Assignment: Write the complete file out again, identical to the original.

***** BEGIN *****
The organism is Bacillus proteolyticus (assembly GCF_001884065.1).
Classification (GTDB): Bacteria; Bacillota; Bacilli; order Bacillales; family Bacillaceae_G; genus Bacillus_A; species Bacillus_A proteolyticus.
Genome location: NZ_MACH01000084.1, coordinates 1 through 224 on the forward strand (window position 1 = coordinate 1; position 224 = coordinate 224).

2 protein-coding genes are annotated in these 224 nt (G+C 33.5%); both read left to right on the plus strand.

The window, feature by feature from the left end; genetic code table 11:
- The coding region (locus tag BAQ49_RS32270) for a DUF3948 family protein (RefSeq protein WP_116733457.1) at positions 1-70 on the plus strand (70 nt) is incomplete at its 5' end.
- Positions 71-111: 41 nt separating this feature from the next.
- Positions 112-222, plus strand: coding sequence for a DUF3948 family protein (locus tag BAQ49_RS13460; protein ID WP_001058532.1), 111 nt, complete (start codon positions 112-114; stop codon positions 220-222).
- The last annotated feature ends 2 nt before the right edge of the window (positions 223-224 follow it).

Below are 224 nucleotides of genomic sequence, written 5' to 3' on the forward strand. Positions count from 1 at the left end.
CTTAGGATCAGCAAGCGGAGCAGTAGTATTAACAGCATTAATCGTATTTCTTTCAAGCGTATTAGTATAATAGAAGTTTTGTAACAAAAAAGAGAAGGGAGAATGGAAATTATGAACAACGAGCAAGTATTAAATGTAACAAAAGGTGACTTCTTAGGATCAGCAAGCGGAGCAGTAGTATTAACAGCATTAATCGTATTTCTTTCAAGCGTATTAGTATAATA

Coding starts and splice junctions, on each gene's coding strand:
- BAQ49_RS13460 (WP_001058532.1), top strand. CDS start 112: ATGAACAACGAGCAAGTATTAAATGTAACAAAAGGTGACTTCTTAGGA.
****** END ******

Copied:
The organism is Bacillus proteolyticus (assembly GCF_001884065.1).
Classification (GTDB): Bacteria; Bacillota; Bacilli; order Bacillales; family Bacillaceae_G; genus Bacillus_A; species Bacillus_A proteolyticus.
Genome location: NZ_MACH01000084.1, coordinates 1 through 224 on the forward strand (window position 1 = coordinate 1; position 224 = coordinate 224).

2 protein-coding genes are annotated in these 224 nt (G+C 33.5%); both read left to right on the plus strand.

The window, feature by feature from the left end; genetic code table 11:
- The coding region (locus tag BAQ49_RS32270) for a DUF3948 family protein (RefSeq protein WP_116733457.1) at positions 1-70 on the plus strand (70 nt) is incomplete at its 5' end.
- Positions 71-111: 41 nt separating this feature from the next.
- Positions 112-222, plus strand: coding sequence for a DUF3948 family protein (locus tag BAQ49_RS13460; protein ID WP_001058532.1), 111 nt, complete (start codon positions 112-114; stop codon positions 220-222).
- The last annotated feature ends 2 nt before the right edge of the window (positions 223-224 follow it).

Below are 224 nucleotides of genomic sequence, written 5' to 3' on the forward strand. Positions count from 1 at the left end.
CTTAGGATCAGCAAGCGGAGCAGTAGTATTAACAGCATTAATCGTATTTCTTTCAAGCGTATTAGTATAATAGAAGTTTTGTAACAAAAAAGAGAAGGGAGAATGGAAATTATGAACAACGAGCAAGTATTAAATGTAACAAAAGGTGACTTCTTAGGATCAGCAAGCGGAGCAGTAGTATTAACAGCATTAATCGTATTTCTTTCAAGCGTATTAGTATAATA

Coding starts and splice junctions, on each gene's coding strand:
- BAQ49_RS13460 (WP_001058532.1), top strand. CDS start 112: ATGAACAACGAGCAAGTATTAAATGTAACAAAAGGTGACTTCTTAGGA.